It’s hard to believe that we’re already 12 days into the New Year and are all back to a world of piercing early morning alarm clocks and a seemingly endless backlog of work emails. It might therefore be nice to review the myriad of Christmas adverts that flashed across our screens over the festive season.
It is interesting to think about the effects certain brands can have at Christmas, how they can change public opinion, and more surprisingly, what people have come to expect from them during the festive season. There were many different strategies adopted by companies seemingly in attempt to try and stand out from the crowd. Be it a festive song or a heart-warming tale of giving a gift to remember, these campaigns are becoming second nature to big brands of the retail industry.
Another intriguing development during this time is what people have come to expect from a brand in terms of their advertising. This is evident in the recent wave of anticipation that surrounds retailers Christmas adverts. With John Lewis already breaking hearts in past years, last year proved to be no exception. With fierce competition between retailers, the expectations for 2015 were higher than ever and a diverse range of strategies were utilised to help bring in business for the New Year.
Several companies seem to have latched onto the idea of the ‘emotional advert’ with companies such as Burberry and Sainsbury’s creating adverts to tug at the heart strings of viewers. Some companies even went as far as creating parody versions of competitor adverts in order to add a comical side. This was most notably apparent with Aldi, creating a spoof version of the John Lewis ‘Man on the Moon’ advert. Taking advantage of the new parody law, which came into force a year ago, that states as long as the parody ad is not a substantial copy of the original, it does not infringe on the copyright laws. The benefit of this is that it creates discussions about your brand on the back of a high profile advert that annually takes social media by storm. Many would argue that it is a blatant copy of someone’s hard work; others would call it an opportunistic marketing move. Only time will tell if the original ad or parody will be the success story.
Celebrity endorsement is a hugely popular approach to beating the rivals during the festive period, with the fight on to gain a hugely influential celebrity, relevant to their industry. Last year’s Waitrose advert featured celebrity chef Heston Blumenthal, promoting his favourite products to purchase this year. For many, this instantly sparks up the thought ‘if Heston Blumenthal enjoys food from Waitrose, then it must be good!’ similar to, ‘if Katy Perry is wearing the latest clothes from H&M, then they must be fashionable!’ In fact, Katy Perry went as far as to record a Christmas track for the advert this year for H&M, named ‘Every Day Is a Holiday’.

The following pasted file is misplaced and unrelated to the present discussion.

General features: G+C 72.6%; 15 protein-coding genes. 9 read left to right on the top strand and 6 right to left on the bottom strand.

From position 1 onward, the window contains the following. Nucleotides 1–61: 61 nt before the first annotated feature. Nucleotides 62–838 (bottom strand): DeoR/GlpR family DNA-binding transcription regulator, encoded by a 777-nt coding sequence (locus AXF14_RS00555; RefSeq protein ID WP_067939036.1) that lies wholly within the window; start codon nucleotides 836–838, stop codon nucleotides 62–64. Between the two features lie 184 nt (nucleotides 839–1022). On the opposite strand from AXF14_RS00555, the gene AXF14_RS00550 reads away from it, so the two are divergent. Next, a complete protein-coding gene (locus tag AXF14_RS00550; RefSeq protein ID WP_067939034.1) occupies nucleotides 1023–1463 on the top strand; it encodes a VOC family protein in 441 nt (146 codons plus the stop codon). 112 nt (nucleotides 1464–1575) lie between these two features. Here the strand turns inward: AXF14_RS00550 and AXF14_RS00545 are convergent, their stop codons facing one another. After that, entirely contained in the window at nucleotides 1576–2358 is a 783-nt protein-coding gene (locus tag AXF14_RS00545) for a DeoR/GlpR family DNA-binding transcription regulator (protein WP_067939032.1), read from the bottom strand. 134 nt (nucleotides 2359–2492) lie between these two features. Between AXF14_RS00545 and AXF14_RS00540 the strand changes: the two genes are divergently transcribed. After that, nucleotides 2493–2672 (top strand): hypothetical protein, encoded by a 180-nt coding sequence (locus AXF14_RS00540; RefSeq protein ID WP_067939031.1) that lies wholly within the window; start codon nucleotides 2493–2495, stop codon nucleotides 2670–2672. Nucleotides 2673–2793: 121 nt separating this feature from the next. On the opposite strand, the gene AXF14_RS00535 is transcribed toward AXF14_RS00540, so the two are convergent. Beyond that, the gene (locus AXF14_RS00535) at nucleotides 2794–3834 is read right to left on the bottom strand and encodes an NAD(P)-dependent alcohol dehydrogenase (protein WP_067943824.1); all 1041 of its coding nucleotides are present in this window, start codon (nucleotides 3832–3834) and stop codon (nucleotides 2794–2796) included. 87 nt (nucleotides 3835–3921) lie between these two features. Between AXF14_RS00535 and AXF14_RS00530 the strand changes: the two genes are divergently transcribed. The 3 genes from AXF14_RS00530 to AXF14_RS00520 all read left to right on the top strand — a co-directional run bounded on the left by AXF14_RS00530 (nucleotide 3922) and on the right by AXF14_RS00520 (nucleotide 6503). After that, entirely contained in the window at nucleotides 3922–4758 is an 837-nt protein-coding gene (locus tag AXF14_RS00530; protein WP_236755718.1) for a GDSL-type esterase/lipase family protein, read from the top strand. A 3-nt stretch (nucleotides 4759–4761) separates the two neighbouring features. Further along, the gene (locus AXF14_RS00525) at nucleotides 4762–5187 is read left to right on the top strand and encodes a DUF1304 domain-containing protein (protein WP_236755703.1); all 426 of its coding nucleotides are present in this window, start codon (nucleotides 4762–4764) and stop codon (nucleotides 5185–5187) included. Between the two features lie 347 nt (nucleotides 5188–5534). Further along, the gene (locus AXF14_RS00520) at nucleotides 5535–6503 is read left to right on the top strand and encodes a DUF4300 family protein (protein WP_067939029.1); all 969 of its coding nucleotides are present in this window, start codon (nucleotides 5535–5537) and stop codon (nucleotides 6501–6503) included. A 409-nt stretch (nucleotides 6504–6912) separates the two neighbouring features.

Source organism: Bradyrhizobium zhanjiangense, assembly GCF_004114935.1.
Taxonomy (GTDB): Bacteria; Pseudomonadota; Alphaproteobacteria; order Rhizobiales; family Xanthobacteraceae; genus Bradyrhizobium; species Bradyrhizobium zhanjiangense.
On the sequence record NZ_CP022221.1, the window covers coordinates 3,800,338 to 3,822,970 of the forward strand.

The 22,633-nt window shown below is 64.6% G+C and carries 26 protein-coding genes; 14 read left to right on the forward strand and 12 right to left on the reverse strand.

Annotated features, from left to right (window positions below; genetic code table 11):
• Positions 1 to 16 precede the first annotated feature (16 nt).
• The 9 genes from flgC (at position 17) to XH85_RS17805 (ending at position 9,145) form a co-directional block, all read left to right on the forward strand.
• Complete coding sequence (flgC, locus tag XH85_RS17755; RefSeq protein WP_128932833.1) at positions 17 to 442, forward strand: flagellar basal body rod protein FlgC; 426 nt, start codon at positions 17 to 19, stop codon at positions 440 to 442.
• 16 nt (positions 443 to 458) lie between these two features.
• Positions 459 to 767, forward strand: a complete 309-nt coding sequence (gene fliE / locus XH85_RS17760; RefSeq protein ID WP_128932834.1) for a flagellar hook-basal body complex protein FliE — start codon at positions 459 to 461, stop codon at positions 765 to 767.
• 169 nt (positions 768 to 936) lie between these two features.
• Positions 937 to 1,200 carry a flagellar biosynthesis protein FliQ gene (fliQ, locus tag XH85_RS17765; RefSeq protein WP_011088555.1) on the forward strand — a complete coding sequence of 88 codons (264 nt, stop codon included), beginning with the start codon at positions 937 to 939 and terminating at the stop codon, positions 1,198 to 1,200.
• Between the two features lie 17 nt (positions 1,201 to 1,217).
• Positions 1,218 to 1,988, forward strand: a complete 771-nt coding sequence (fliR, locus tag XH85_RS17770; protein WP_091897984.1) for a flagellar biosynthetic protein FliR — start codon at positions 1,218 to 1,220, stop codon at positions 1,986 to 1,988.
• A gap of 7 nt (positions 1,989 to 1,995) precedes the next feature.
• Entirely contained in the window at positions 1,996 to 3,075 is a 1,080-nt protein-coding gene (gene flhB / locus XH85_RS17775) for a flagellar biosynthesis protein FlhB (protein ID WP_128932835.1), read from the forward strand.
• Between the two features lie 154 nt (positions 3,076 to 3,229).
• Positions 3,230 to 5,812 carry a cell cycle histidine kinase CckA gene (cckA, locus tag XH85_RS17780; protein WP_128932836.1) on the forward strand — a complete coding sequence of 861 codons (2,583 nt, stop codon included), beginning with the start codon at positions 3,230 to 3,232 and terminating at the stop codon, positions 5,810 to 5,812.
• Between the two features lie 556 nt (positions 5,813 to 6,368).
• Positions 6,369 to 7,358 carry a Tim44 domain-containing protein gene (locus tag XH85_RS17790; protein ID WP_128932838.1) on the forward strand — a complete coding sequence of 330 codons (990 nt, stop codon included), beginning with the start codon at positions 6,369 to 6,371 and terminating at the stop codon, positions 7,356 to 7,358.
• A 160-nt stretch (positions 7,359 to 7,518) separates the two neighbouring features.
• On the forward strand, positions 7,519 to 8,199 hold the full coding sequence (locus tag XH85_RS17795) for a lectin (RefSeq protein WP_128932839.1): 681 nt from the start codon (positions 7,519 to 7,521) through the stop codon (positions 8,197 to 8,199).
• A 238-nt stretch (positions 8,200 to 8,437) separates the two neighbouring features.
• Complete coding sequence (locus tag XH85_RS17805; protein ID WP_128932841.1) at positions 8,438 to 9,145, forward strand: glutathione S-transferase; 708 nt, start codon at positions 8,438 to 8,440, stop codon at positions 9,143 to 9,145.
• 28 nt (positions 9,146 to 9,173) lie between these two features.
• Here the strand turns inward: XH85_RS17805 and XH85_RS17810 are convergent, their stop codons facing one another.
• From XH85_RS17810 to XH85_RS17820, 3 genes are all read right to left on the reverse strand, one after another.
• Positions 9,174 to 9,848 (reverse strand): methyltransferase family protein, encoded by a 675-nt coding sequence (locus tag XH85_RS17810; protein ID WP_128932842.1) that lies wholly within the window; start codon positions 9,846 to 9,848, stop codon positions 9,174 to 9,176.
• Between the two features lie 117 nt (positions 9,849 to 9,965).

Music can play a large part in a successful marketing campaign. Lily Allen’s ‘Somewhere only we knew’ and Coca Cola’s ‘holidays are coming’ jingle are two extremely memorable tunes which people instantly associate with the Christmas period. Not only is it extremely beneficial for the artists to have their track broadcast numerous times a day to millions of viewers, but these adverts are then linked to potential Christmas hits. Hearing these tunes away from their adverts can also help generate a quick link back to the advert when heard alone; such as on the radio.
To stay on top of trends and to ensure originality, companies need to stay one step ahead of the game at all times. So much so that many retailers will already have started planning their next Christmas campaigns. Along with early planning, many companies are adopting the ideology of ‘the golden circle’. At the centre of a business there should always be a ‘why’ – a core belief of the company, which inspires employers to drive the business to success. However, this is regularly overlooked by many companies, who skip the ‘why’ and go straight to the outer two rings of the circle: ‘how’ and ‘what’. By doing so, the consumer can no longer relate to the business as companies do not know why they do what they do themselves.
It can be assured that, in essence, ‘people don’t buy what you do; they buy why you do it and what you do simply proves what you believe’ as said by inspirational author Simon Sinek. Companies that utilise this methodology of branding create like-minded customers and long lasting brand loyalty. It is even more relevant at this time of year when customers are looking to buy gifts that hold sentimental value and are looking for motivated reasoning for recurring purchases. Take John Lewis’ current Christmas advert for example. This does not portray the traditional message of ‘buy our great products for low, low prices this Christmas, they make great presents!’ Instead, it challenges the status quo and presents to us the belief that the act of giving, not necessarily to your nearest and dearest, and thinking of others is what Christmas is about. This is something many brands overlook, rushing to show off their festive bargains before the next competitor instead of portraying what they believe in. With this in mind, people can feel a strong attachment and emotional connection with the John Lewis brand, allowing them to believe that the company is worth investing in.
It is fascinating how brands can become such an integral part of someone’s life and how they are able to alter popular opinions about certain times of the year. So maybe take a step back and look at your own brand and ask: ‘does your company utilise the golden circle?’ and what steps can it take to adopt this. It is also important to think about what your company represents and how could it change people’s lives?